While the big World War II bombers are certainly impressive, the museum also has many newer and smaller military aircraft, including this Vietnam War-era McDonnell F-4E Phantom II, the most widely used American supersonic fighter-bomber. They were also used by Great Britain, Iran, Israel, the Republic of Korea, West Germany, Spain, Japan, Greece, Turkey, and Egypt. F-4s were armed with a 20mm cannon; four Sparrow III missiles, and four heat-seeking Sidewinder missiles, or up to 16,000 pounds of bombs. The museum’s F-4 was built in 1966 and started its career at Eglin Air Force Base, Florida with the 33rd Tactical Fighter Wing. In March of 1969 it began its transformation into an Air Force Thunderbird assigned to the Air Demonstration Squadron at Nellis Air Force Base in Nevada. After five years with the Thunderbirds, it returned to Tactical Fighter Wing duty in 1974. In 1991 it was put into storage at Davis-Monthan Air Force Base in Tucson, Arizona. In January, 1995 it was acquired by Castle Air Museum and underwent a total restoration.
Other aircraft on display at the museum include a North American F-100 Super Sabre, a Boeing B-52D Stratofortress, a Curtiss C-46D Commando, a Fairchild C-119C Flying Boxcar, a Lockheed F-104B Starfighter, and a Grumman HU-16B Albatross, to name just a few.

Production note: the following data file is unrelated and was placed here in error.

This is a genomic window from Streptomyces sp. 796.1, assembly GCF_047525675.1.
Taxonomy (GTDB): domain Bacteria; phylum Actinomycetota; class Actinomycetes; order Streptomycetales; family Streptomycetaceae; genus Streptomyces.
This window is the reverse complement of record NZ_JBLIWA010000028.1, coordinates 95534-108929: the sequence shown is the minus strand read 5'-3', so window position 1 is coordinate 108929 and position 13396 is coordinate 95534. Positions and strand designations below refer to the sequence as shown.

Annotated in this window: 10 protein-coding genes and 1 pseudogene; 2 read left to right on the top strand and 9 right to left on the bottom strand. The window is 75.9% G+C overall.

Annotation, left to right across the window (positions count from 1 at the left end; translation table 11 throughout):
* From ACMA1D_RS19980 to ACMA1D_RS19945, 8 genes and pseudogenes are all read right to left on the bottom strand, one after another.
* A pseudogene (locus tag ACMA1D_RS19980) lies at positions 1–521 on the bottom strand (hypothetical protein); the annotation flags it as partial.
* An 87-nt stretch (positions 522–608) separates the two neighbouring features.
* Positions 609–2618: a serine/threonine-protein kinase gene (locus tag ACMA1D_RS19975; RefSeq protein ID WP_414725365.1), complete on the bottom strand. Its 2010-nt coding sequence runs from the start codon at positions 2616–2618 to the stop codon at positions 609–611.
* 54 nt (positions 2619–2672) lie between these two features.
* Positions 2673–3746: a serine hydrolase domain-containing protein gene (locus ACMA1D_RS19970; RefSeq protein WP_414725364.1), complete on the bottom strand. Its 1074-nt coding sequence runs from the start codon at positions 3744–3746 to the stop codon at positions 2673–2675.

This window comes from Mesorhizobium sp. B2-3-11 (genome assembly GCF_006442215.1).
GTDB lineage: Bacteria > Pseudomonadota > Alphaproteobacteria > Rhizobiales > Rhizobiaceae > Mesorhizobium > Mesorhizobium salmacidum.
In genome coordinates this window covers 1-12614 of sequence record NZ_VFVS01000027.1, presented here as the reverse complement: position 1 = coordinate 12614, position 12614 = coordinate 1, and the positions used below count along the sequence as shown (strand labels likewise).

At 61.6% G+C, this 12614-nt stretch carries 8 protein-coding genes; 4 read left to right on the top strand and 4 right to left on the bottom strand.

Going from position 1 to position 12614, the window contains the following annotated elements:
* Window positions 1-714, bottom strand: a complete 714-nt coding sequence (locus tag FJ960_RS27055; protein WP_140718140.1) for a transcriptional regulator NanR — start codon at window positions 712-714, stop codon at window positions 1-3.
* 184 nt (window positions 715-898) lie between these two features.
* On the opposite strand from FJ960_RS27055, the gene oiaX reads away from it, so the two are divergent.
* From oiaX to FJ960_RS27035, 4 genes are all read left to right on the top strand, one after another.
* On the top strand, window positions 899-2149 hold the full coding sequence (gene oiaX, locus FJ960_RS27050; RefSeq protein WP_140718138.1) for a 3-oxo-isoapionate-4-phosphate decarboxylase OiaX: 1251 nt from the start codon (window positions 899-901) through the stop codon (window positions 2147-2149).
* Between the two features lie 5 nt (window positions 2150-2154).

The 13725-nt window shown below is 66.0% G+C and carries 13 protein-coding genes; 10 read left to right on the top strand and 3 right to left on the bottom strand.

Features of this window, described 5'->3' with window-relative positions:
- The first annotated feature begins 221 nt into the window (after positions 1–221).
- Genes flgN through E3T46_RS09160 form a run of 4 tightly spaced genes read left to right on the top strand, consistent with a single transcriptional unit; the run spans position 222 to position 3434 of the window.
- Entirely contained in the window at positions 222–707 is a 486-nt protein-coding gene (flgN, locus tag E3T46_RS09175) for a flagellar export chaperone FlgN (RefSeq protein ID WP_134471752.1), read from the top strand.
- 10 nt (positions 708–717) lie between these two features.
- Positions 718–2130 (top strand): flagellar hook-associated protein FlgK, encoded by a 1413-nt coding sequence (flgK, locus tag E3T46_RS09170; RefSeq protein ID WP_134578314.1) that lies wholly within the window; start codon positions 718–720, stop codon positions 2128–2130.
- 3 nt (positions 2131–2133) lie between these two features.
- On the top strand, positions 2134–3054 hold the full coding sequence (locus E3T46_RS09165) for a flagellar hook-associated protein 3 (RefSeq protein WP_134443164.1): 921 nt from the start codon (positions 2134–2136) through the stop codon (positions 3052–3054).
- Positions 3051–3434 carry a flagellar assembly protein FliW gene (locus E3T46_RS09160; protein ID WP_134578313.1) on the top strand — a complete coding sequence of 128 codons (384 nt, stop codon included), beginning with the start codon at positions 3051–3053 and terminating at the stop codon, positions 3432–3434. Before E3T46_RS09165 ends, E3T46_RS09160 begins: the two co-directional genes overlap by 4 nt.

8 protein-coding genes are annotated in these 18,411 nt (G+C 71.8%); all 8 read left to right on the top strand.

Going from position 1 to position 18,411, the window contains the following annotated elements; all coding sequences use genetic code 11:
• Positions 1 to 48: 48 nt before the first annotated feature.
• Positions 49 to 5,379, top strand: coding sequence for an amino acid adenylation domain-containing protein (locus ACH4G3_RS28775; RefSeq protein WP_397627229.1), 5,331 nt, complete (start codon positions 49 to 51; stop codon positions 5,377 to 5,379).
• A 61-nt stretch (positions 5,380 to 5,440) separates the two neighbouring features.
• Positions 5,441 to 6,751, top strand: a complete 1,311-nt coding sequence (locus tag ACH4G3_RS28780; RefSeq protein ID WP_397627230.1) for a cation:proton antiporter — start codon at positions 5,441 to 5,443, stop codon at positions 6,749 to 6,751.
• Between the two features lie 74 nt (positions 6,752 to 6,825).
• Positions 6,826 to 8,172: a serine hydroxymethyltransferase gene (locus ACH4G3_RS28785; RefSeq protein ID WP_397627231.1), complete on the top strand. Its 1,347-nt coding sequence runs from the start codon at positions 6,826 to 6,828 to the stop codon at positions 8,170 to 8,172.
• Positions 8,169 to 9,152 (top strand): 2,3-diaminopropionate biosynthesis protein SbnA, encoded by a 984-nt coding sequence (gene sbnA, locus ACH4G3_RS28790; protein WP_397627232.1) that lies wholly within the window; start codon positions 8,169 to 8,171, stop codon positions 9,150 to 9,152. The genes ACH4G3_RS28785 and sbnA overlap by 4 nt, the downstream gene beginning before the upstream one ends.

In addition to the aircraft on display outside, the museum’s indoor displays include an impressive collection of military memorabilia, from Army Air Corps and Air Force uniforms to airplane engines, a B-52 cockpit simulator, weapons, medals, and an example of the once top-secret Norden bombsight. Plan a full day when you visit because there is a lot to see at the museum!
The museum has its own RV park, with six full hookup sites and twelve dry camping sites. The first night’s site rental includes a free pass to the museum. For more information on the Castle Air Museum, call (209) 723-2178 or visit their website at http://www.castleairmuseum.org/.
Be sure to enter our latest Free Drawing. This week’s prize is an audiobook of Gone The Next, the first book in my friend Ben Rehder’s Roy Ballard mystery series. Ben is one of my favorite authors, and if you aren’t a fan yet, you will be after reading any of his books. To enter, click on this Free Drawing link or the tab at the top of this page and enter your name (first and last) in the comments section at the bottom of that page (not this one). Only one entry per person per drawing please, and you must enter with your real name. To prevent spam or multiple entries, the names of cartoon or movie characters are not allowed. The winner will be drawn Sunday evening. Note: Due to the high shipping cost of printed books and Amazon restrictions on e-books to foreign countries, only entries with US addresses and e-mail addresses are allowed.
Thought For The Day – Some people will lie about anything just to stay in practice.